Inside The Abbey
Jane Austen's Regency World|89 - September/October 2017
Inside The Abbey

Jane Austen’s gothic novel was published shortly after her death, but it had been a long time in preparation. Liz Philosophos Cooper traces the history of this most unusual of Austen’s novels.

Jane Austen
Northanger Abbey begins with a preface, written by Jane Austen in 1816, in which she explains that the novel was finished thirteen years earlier and that its depiction of manners and opinions may seem dated. Even with this disclaimer, Austen chose not to pursue the immediate publication of the novel. It is important to know the provenance of this early work to appreciate fully its brilliance.

The years 1793 and 1794 found Austen putting aside her Juvenilia and completing Lady Susan. What followed was her early creative period, in which she wrote Elinor & Marianne (an early version of Sense & Sensibility), First Impressions and Susan, which was renamed Northanger Abbey when it was published posthumously. In later years Austen returned to Sense & Sensibility and First Impressions making major revisions and renaming the latter Pride & Prejudice. Few changes, however, are believed to have been made to Susan when Austen returned to it in 1816. It is thus the best example we have of Austen’s writing at the ages of 23 and 24.

According to Cassandra’s later memorandum, “North-hanger Abby was written about the years 98 & 99”. Austen visited Bath for the first time in November and December 1797, returning in May and June 1799, visits that provided timely research for the initial setting of Susan. Evidence of a further overlap between Austen’s life and the novel appears in a letter to Cassandra of October 24, 1798, in which she mentions that her father is reading a new novel, The Midnight Bell, by Francis Lathom. It becomes one of the “horrid” novels that Isabella Thorpe recommends to Catherine Morland.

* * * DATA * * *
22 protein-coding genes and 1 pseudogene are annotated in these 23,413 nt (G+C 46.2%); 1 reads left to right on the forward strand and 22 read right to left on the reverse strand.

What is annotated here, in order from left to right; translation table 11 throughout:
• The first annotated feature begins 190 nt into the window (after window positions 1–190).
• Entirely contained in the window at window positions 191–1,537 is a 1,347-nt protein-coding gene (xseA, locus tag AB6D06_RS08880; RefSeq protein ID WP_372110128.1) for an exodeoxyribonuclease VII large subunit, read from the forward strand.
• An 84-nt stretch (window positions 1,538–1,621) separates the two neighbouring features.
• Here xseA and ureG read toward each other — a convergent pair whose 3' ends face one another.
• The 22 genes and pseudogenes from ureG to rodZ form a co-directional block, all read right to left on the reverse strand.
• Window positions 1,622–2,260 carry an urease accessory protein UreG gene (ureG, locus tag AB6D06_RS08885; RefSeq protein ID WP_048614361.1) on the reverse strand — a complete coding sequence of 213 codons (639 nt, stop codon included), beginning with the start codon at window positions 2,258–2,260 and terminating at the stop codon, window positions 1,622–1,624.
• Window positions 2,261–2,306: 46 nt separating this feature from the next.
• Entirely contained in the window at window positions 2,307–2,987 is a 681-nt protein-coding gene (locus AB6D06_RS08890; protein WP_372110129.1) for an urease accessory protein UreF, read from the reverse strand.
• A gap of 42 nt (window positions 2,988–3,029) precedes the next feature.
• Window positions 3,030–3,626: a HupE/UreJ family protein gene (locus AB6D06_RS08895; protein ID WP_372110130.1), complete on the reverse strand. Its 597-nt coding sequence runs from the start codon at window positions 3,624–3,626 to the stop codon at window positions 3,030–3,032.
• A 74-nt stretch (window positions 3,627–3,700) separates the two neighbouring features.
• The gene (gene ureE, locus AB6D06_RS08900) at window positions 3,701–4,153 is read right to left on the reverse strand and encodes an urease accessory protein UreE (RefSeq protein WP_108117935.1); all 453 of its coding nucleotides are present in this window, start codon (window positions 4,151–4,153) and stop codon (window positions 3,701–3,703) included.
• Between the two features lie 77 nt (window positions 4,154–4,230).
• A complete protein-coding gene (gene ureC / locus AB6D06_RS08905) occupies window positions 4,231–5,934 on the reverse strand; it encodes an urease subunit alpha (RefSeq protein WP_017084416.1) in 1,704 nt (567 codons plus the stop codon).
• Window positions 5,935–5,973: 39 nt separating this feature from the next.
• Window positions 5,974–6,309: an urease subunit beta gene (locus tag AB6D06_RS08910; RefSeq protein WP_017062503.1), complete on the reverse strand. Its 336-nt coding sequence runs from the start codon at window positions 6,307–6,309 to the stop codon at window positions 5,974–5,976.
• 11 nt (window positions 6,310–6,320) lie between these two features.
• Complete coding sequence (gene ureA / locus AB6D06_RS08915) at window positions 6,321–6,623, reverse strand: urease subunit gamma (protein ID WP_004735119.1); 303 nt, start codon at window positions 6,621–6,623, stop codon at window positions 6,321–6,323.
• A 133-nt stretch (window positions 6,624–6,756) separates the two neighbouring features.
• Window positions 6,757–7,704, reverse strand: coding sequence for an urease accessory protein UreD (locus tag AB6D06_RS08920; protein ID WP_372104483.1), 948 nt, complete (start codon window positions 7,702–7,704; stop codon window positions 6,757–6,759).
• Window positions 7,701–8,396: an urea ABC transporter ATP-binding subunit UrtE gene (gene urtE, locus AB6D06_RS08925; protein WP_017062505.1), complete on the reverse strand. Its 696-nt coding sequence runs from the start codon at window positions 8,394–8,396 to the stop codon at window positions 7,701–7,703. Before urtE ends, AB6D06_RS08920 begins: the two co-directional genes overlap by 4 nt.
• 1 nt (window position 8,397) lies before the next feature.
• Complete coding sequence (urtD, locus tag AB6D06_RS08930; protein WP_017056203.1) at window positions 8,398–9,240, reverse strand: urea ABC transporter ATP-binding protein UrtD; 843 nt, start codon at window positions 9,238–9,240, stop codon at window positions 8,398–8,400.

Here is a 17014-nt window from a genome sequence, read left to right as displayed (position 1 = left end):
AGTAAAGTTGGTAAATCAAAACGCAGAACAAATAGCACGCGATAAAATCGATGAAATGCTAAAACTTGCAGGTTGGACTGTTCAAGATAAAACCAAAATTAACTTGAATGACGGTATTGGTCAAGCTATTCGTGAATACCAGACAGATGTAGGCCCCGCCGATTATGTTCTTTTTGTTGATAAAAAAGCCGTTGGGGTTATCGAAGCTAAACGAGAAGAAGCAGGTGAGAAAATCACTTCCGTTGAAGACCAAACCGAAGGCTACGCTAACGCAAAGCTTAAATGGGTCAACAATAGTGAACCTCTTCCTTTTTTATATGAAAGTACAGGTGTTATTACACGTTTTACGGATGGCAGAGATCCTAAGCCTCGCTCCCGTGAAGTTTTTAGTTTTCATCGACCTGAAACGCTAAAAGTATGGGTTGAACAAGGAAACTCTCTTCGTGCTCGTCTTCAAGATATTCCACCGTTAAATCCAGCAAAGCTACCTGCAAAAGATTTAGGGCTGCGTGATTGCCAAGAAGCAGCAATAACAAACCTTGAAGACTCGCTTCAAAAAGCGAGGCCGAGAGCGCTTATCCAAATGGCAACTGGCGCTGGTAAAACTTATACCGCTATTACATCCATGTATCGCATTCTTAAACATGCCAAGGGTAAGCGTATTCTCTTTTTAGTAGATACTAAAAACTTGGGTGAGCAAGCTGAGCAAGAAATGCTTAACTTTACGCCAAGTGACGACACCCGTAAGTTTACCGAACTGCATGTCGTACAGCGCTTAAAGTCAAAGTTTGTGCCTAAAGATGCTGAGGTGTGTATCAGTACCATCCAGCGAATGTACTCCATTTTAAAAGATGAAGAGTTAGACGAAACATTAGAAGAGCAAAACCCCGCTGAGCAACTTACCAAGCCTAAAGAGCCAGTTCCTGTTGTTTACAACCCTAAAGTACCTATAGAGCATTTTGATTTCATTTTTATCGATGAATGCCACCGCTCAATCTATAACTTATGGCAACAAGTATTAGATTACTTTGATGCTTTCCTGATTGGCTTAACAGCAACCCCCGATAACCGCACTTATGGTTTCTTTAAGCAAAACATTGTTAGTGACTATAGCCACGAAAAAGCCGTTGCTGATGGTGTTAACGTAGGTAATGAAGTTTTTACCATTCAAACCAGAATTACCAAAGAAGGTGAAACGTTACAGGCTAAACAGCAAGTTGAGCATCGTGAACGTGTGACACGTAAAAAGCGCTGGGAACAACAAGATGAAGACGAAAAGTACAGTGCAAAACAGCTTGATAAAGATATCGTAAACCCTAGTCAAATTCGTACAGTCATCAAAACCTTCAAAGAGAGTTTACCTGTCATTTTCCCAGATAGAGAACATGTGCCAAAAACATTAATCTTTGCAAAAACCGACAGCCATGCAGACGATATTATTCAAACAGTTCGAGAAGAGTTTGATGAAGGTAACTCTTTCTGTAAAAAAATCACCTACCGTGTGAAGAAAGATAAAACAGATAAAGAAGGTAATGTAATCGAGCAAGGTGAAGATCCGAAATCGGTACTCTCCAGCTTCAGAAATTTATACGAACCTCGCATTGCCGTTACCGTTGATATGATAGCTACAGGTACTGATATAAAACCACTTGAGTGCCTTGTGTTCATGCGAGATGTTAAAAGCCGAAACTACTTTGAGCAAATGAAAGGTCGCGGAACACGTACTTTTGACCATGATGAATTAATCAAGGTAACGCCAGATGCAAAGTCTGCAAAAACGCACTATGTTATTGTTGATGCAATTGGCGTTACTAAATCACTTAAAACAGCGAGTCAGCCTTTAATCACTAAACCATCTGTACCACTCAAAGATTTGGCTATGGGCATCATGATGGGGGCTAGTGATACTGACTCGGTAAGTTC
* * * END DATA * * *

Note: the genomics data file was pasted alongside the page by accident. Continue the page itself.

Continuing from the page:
The Austens moved from Steventon to Bath at the end of January 1801. The next eight years are considered an unproductive and barren time for Austen’s writing, but they did not begin that way. In early December 1802 Austen accepted and then refused Harris Bigg-Wither’s marriage proposal. Between that time and the beginning months of 1803, perhaps in an effort to take some positive control of her life, Austen returned to Susan, adding a reference to Maria Edgeworth’s 1801 novel Belinda and making a second copy for publication.

In the spring of 1803 Henry’s business associate, Mr Seymour, sold the copyright of Susan to Richard Crosby & Son for £10, with a stipulation of early publication. Crosby, though a less reputable and smaller publisher than Cadell and Davies, the firm that had earlier rejected First Impressions, was willing to accept anonymous works. Crosby & Son advertised the novel with 13 other “New and Useful Books” in their 1803 Flowers of Literature. Although the catalogue says “In the Press”, “Susan; a Novel, in 2 vols”, Crosby failed to publish it.


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89 - September/October 2017